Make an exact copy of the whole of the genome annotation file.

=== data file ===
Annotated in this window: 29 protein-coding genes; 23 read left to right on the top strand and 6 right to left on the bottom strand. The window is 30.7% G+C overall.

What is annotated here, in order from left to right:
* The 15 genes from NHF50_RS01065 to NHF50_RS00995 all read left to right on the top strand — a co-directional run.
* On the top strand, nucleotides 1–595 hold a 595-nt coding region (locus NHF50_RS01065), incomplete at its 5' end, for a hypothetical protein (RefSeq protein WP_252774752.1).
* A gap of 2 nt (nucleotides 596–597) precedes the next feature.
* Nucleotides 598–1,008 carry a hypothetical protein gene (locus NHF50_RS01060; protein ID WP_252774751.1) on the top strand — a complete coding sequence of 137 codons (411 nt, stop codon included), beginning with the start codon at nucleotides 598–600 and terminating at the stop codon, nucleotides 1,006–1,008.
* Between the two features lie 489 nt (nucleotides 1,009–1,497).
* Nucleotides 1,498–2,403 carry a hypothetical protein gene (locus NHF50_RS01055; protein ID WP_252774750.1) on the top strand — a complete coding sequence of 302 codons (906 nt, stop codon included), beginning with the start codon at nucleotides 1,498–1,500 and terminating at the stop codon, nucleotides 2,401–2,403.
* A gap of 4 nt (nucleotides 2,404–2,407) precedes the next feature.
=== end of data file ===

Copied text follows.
Annotated in this window: 29 protein-coding genes; 23 read left to right on the top strand and 6 right to left on the bottom strand. The window is 30.7% G+C overall.

What is annotated here, in order from left to right:
* The 15 genes from NHF50_RS01065 to NHF50_RS00995 all read left to right on the top strand — a co-directional run.
* On the top strand, nucleotides 1–595 hold a 595-nt coding region (locus NHF50_RS01065), incomplete at its 5' end, for a hypothetical protein (RefSeq protein WP_252774752.1).
* A gap of 2 nt (nucleotides 596–597) precedes the next feature.
* Nucleotides 598–1,008 carry a hypothetical protein gene (locus NHF50_RS01060; protein ID WP_252774751.1) on the top strand — a complete coding sequence of 137 codons (411 nt, stop codon included), beginning with the start codon at nucleotides 598–600 and terminating at the stop codon, nucleotides 1,006–1,008.
* Between the two features lie 489 nt (nucleotides 1,009–1,497).
* Nucleotides 1,498–2,403 carry a hypothetical protein gene (locus NHF50_RS01055; protein ID WP_252774750.1) on the top strand — a complete coding sequence of 302 codons (906 nt, stop codon included), beginning with the start codon at nucleotides 1,498–1,500 and terminating at the stop codon, nucleotides 2,401–2,403.
* A gap of 4 nt (nucleotides 2,404–2,407) precedes the next feature.